Michiganders, like many Midwesterners, embrace simple, hearty dishes that make use of locally sourced foods. Building on the typical Midwestern meat-and-potatoes diet, Michigan has a diverse cuisine that takes advantage of the state’s rich natural resources such as fish from its abundant fresh waters, crops grown on fertile farmland, and venison harvested during white-tail deer season.
Fruits and Vegetables
Michigan has one of the longest growing seasons in the Midwest, reflected in a broad selection of fruits and vegetables. Staple crops include corn, apples, wheat, cherries, asparagus, and potatoes, and they are enjoyed in a multitude of dishes that reflect the state’s ethnic influences.
Meat and Poultry
Meat is a large part of the state's diet and is predominately served as the main dish. Large cattle herds and numerous hog farms ensure there is plenty of beef and pork being cooked up across the state. As a leading producer of chicken eggs and dairy products, Michigan cooks commonly use ingredients such as milk, butter, eggs, cheese, and cream.
Fish and Game
In a state that is surrounded by water on three sides, it’s no surprise that fish are a big part of Michigan’s cuisine. Many restaurants throughout the state feature a fish fry dinner at least one evening a week—typically Friday—when they serve fish such as perch, walleye, bluegill, or whitefish, usually with fries and coleslaw.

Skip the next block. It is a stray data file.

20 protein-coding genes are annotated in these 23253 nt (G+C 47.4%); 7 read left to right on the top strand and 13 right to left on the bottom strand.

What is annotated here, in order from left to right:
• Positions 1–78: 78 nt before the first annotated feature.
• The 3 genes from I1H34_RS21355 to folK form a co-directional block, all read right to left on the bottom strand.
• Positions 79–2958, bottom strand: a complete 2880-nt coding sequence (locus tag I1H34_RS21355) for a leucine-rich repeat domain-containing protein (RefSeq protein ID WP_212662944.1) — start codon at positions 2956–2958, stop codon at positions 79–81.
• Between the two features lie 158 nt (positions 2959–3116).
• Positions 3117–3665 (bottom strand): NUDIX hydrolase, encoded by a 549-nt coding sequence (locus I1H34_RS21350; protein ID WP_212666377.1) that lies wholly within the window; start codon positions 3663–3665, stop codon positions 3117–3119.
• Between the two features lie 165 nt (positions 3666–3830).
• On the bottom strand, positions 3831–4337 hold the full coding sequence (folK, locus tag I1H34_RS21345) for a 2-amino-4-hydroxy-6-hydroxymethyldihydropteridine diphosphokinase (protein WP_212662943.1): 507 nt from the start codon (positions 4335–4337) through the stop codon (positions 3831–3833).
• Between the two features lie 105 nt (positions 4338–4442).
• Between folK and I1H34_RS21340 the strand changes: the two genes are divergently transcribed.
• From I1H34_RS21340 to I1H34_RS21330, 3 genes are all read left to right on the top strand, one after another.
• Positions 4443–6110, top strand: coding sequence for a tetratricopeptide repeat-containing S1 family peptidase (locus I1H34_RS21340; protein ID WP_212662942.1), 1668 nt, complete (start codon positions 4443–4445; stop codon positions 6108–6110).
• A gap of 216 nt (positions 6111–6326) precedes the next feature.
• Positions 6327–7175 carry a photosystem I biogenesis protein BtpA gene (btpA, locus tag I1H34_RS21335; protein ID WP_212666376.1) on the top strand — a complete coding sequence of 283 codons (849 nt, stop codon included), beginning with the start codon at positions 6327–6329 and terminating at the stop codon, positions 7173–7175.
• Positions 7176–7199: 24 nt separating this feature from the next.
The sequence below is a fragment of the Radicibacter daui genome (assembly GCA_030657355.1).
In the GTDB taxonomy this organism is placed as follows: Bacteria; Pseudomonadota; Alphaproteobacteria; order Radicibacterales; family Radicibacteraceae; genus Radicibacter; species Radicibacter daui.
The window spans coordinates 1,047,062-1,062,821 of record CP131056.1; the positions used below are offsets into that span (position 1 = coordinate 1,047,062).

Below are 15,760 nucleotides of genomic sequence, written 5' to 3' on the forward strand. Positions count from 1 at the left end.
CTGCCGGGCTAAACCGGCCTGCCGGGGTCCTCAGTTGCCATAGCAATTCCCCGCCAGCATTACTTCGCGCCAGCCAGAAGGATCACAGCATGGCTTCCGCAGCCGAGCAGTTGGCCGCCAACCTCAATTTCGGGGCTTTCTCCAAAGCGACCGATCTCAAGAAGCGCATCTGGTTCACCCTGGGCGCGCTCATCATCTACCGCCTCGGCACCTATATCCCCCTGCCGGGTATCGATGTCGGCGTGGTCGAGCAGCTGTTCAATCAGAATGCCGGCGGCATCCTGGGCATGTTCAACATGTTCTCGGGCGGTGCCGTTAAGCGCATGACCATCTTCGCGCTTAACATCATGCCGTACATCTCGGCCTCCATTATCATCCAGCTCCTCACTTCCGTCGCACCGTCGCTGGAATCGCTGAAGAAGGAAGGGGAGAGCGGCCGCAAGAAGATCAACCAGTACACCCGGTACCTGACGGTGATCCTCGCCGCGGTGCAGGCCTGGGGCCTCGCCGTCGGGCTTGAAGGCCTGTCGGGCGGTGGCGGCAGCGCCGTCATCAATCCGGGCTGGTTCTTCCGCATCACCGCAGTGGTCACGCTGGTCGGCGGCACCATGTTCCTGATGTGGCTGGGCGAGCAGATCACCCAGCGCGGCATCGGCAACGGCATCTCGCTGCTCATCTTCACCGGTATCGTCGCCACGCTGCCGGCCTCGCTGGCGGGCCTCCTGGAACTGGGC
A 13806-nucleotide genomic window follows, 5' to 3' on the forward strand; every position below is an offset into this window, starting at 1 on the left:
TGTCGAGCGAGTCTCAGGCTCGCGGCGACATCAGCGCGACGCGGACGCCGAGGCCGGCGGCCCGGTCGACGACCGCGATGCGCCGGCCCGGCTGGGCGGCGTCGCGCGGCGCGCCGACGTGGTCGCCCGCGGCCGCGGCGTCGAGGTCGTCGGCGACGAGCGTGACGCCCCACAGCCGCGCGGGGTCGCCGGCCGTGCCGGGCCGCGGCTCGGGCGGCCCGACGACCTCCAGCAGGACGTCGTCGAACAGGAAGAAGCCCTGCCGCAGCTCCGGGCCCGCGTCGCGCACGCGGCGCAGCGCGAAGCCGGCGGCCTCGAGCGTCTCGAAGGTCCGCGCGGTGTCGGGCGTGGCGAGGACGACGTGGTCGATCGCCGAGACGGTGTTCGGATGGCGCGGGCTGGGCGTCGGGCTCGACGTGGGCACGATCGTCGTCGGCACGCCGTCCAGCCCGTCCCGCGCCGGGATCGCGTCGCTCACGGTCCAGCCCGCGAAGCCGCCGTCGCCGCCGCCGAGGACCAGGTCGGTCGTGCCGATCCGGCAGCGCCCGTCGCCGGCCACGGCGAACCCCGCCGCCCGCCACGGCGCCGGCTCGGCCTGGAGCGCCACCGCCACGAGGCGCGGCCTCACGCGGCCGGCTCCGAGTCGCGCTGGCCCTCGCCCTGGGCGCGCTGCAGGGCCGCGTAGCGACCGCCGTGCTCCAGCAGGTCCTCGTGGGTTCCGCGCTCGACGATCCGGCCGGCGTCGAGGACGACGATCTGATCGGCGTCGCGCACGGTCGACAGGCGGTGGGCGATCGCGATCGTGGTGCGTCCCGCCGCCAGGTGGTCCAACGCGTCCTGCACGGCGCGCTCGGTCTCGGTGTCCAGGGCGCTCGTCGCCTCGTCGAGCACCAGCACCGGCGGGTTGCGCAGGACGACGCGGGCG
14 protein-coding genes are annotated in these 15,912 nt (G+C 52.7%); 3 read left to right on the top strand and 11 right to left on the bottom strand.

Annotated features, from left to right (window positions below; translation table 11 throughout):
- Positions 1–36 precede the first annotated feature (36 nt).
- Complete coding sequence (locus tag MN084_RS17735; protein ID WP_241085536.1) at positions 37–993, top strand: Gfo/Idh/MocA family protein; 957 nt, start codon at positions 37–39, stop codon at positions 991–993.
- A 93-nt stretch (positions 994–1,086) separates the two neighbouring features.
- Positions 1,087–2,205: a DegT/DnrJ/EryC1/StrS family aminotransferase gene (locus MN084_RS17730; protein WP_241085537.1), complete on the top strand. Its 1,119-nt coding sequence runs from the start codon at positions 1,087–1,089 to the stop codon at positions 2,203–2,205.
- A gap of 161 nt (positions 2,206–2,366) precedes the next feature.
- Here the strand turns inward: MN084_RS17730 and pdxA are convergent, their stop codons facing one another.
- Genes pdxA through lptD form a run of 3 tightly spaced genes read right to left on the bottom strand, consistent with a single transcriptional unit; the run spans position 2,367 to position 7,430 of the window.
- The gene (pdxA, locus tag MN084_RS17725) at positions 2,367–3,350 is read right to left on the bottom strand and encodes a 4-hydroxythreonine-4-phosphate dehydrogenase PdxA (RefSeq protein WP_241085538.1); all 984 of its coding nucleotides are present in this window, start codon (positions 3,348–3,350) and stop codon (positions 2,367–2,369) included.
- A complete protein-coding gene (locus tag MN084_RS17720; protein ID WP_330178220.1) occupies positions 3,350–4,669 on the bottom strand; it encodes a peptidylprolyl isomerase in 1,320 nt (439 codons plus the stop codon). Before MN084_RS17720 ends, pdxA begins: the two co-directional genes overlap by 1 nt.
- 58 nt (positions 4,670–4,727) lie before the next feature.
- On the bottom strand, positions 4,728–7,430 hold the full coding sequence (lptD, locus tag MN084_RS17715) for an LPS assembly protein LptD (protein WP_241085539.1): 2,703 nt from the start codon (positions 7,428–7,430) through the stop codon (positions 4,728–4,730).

Wild animals such as bear, turkey, rabbit, waterfowl, and white-tailed deer are harvested at designated times throughout the year. With forest covering 53 percent of the state, it provides over 19 million acres of wooded land for hunters.
Immigrant and Ethnic Eats
Immigrant groups settling in Michigan have influenced the cuisine in some regions. The African American population is concentrated in the southern part of the state—specifically in the Detroit area—and soul food is a popular cuisine there. Middle Eastern food is favored in Dearborn, where nearly half the population is of Middle Eastern descent. Frankenmuth is known for its German cuisine, Holland for its Dutch cuisine, and Ann Arbor offers a lot of Indian and Ethiopian food. Greek cuisine also has become well-known in southern Michigan. The Upper Peninsula is dominated by people of Finnish descent, and their influence is felt throughout the state in the hand pies known as pasties.
Article written for World Trade Press by Brielle Burt.
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